Today is an important day. Maybe one of the most important of my life. I have been looking forward to this day since childhood, and now that it’s here I don’t know how to feel.
Today is National Cow Appreciation Day.
Now, I know what you’re thinking. You didn’t even know there was such a holiday. But it turns out there is. And in honor of this day, my wife’s 2003 Dodge Durango died in the post office parking lot with us inside it.
It was ninety-eight degrees outside. I tried to flag someone for help. Many of these people simply waved at me, then pointed to their wristwatches, and drove away.
So that’s where I am now, waiting for a tow truck, writing to you on my phone.
But like I said, nothing can bring me down today. Nothing. Because you know what else today is? The Major League Baseball All-Star Game.
That’s right. All year, we baseball fans have been waiting for our favorite players to form the All-Star team.
These are professional athletes who play the sport purely out of love. And also, because they make millions of dollars and sometimes throw huge parties on their yachts wherein partygoers drink so much champagne they push the piano overboard.
That’s not why today is special, either. No, sir. Today has nothing to do with cattle, or baseball, or Dodge Durangos that are as dead as iced catfish.
Today is important because of an orange hardback book, stolen from the Nashville Public Library in the early 1980’s.
Let me explain:
This old dusty book dates back to my late father, who was an avid reader. He was a blue-collar man who worked on steel every day of his life, and he read two or three books per week.
I remember him reading this exact book when I was a kid. He was sitting in an easy chair, thumbing pages, holding a longneck bottle.
“Where’d you get that?” I asked.
“Library,” he said.
“Is it good?”
“One of the best books I ever read.”
When he died, I was twelve, and his books were scattered all over the house. Hundreds of them. And each book reminded me that he was gone forever.
Sometimes, I would hold these books for no apparent reason, thinking about how they were orphans now.
A book is a sacred thing, with feelings, and heart, and beauty. They are made to be loved, and touched. And it seemed like a crime that nobody would ever love my father’s books again.
So, I decided to read them. As many as I could. I started with the orange-backed novel. It was the size of a family Bible. The book was entitled “Papillon.”
Inside the cover was a stamp reading: “Nashville Public Library, 615 Church St.”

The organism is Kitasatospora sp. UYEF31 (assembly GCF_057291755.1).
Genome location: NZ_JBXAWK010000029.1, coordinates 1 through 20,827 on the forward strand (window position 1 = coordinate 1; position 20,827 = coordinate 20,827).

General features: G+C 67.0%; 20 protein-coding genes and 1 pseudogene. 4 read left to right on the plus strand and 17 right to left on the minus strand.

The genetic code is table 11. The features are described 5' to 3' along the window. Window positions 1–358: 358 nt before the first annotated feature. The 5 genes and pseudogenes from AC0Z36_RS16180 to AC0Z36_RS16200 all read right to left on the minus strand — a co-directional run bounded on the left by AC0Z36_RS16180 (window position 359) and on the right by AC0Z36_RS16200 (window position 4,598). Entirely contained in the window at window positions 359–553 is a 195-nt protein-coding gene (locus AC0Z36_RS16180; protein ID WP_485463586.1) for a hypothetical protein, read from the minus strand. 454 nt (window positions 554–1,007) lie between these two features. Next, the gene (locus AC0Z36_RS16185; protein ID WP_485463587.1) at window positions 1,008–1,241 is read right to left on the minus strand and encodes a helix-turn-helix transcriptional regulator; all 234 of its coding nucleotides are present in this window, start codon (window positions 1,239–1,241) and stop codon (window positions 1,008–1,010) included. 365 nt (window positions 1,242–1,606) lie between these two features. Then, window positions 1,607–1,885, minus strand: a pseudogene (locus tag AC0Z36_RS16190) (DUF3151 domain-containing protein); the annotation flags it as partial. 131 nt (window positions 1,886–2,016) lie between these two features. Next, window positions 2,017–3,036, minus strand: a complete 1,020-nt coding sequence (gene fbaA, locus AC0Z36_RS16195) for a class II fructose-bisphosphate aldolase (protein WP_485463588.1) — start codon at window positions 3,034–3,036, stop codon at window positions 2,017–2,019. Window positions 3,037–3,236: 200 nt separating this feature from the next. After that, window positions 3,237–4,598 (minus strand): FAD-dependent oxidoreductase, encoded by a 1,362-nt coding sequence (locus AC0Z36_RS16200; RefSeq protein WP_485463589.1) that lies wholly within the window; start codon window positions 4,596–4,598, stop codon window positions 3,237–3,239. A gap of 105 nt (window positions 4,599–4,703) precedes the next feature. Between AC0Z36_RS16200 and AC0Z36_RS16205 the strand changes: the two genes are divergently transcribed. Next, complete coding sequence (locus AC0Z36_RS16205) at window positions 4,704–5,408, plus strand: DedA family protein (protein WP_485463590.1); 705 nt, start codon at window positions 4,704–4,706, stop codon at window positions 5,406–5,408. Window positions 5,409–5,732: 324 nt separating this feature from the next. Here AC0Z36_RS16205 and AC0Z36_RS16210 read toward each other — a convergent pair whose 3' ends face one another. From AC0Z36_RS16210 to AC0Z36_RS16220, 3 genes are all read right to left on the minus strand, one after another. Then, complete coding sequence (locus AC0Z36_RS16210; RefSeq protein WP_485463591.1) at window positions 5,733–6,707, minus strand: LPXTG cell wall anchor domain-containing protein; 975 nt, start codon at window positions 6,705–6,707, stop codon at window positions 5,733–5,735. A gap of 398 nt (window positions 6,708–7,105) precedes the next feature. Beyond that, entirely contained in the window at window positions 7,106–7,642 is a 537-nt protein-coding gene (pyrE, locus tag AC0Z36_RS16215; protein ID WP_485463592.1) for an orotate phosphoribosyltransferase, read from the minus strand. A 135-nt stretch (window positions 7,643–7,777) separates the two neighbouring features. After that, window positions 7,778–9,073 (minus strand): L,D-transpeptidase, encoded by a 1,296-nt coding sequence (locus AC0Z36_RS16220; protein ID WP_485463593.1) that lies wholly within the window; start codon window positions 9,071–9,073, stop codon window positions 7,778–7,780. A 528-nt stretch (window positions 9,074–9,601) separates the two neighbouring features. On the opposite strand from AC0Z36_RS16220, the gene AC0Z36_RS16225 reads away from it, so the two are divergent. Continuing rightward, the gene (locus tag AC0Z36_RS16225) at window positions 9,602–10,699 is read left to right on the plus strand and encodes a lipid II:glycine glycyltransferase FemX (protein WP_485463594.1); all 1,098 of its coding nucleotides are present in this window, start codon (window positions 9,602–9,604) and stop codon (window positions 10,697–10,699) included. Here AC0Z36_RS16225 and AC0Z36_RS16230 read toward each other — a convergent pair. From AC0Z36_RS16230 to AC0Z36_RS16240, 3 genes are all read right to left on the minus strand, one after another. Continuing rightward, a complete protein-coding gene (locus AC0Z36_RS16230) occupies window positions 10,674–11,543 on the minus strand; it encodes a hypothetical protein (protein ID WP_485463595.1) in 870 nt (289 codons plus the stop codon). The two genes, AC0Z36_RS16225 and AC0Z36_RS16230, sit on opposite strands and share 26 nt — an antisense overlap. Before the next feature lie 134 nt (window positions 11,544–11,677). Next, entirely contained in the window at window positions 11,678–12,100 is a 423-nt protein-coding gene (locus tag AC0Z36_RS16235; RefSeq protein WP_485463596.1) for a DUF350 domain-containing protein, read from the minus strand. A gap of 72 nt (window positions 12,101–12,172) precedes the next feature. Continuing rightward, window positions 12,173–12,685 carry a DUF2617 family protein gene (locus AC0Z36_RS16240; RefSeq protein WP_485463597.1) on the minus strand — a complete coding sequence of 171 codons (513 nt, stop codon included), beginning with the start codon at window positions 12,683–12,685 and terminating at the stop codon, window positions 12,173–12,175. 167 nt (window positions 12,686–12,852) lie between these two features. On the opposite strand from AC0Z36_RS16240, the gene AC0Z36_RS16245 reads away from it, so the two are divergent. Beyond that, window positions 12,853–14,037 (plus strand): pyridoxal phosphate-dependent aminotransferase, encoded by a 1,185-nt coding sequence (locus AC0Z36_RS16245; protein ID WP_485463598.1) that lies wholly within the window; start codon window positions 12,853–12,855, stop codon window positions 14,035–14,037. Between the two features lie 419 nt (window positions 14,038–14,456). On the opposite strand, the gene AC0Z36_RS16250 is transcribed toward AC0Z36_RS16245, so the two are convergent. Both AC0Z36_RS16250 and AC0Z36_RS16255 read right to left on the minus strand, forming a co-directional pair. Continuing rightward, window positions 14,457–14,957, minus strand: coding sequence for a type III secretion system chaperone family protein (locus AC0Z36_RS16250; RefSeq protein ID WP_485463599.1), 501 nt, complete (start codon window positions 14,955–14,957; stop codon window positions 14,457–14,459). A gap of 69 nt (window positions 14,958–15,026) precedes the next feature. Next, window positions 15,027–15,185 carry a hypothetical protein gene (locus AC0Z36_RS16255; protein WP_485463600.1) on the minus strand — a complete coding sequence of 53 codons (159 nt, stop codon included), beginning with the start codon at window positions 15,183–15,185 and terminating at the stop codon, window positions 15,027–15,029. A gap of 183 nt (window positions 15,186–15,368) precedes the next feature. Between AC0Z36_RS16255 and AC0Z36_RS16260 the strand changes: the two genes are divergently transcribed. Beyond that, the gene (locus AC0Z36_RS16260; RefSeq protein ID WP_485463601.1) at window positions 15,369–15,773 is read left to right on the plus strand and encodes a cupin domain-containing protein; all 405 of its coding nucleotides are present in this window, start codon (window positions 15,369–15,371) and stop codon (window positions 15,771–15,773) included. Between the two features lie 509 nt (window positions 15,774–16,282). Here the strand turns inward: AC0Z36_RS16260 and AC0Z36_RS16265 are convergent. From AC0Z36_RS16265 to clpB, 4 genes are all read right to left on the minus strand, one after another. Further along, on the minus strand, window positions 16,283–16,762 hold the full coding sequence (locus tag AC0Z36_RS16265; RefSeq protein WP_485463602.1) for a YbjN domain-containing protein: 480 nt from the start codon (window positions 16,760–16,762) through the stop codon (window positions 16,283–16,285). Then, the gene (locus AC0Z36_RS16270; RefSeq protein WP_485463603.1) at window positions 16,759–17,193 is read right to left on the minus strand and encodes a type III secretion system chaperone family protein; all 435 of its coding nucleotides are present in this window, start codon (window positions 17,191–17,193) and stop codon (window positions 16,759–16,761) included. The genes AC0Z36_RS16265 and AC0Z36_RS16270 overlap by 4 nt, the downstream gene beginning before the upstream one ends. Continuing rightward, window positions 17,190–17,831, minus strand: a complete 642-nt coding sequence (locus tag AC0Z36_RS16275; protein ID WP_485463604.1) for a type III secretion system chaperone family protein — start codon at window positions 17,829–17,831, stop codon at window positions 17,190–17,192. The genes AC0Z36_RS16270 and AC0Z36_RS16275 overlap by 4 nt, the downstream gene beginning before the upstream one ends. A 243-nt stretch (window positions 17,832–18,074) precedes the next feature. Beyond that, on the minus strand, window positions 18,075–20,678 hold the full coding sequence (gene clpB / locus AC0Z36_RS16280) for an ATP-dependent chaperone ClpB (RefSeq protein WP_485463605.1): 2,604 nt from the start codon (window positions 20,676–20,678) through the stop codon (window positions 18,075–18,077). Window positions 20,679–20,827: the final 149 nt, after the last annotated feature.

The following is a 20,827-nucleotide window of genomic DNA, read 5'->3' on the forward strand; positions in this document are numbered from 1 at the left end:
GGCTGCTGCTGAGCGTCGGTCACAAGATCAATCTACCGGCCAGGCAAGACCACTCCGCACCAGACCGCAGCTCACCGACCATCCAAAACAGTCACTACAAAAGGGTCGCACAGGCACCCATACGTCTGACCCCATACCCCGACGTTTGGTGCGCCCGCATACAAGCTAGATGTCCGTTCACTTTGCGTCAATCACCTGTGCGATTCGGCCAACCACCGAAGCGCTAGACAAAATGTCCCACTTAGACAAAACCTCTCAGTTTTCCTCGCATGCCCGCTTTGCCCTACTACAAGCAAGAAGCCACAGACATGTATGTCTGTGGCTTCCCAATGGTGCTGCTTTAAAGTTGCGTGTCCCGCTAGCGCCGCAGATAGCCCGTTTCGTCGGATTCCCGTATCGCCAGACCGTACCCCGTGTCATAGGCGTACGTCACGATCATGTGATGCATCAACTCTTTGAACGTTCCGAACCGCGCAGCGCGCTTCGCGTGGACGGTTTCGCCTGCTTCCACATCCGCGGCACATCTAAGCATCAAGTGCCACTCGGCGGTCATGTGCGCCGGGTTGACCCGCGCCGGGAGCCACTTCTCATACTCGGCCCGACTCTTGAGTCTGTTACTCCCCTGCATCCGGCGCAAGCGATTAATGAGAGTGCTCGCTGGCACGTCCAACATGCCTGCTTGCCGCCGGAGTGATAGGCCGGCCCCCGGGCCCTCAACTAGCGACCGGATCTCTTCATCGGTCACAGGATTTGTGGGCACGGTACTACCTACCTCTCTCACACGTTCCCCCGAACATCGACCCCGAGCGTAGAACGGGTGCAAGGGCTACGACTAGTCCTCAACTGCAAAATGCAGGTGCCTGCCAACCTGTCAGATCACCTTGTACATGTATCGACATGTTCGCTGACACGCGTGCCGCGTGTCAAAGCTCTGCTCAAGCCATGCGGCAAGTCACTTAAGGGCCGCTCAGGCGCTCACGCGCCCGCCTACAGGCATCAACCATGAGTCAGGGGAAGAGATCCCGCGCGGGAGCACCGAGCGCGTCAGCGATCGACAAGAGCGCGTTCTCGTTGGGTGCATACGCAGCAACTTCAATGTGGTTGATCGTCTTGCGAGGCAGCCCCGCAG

And I hated it. It was boring. I would have much rather been reading about Joe and Frank Hardy, the sons of Fenton Hardy, defenders of America.
But I read it anyway. When I finished it, I moved on to others. Such as James A. Michener’s “Texas,” which was about as fun as reading a Japanese textbook backwards with your face in a bench vice.
And over the years, I grew to understand my father by reading his books.
Robert Ludlum, Frederick Forsyth, Larry McMurtry, Pat Conroy, Flannery O’Connor, Michael Chrichton, Tom Clancy, Lewis Grizzard, Louis L’Amour. And I became a lover of words.
So today is special because of books. My whole day has been about books. Starting from 6:02 A.M., when I received a text message.
The text was from a buddy who lives in New York City. He sent me a photograph of a novel he had just bought in a bookstore. A book that was published today. And it had my name on the dust jacket.
His message read: “Congratulations, man!”
Another friend in Tallahassee found a copy. And a friend in Sacramento. And Raleigh.
And I had a pal in Tennessee text me, too. He found the book in a store, and sent me a picture of a female employee holding the book, smiling.
“Isn’t she a hottie?” his text read. “I’m gonna ask her out, wish me luck!”
Good luck, Brad. And as your friend, I do not say this lightly: Please wear deodorant.
I am a man with little education. I was not bright in school, a pitiful athlete, and I once lost the spelling bee to the word “orange.”
I am lazy, I haven’t cleaned my truck in fifteen years, and I am a writer who in many circles is kown as th king if typoes. I don’t have any idea what I’m doing with my life, and the older I get, the less I get it.
But today, I feel alive. So alive, in fact, I don’t know what to do. There have been three days in my life that were this special. The day I got married, the day I finished college, and the day I finished reading an orange book that belonged to someone I once knew.
I only wish the owner of that book were here to read the one his son wrote.
Happy National Cow Appreciation Day.
The tow truck is here.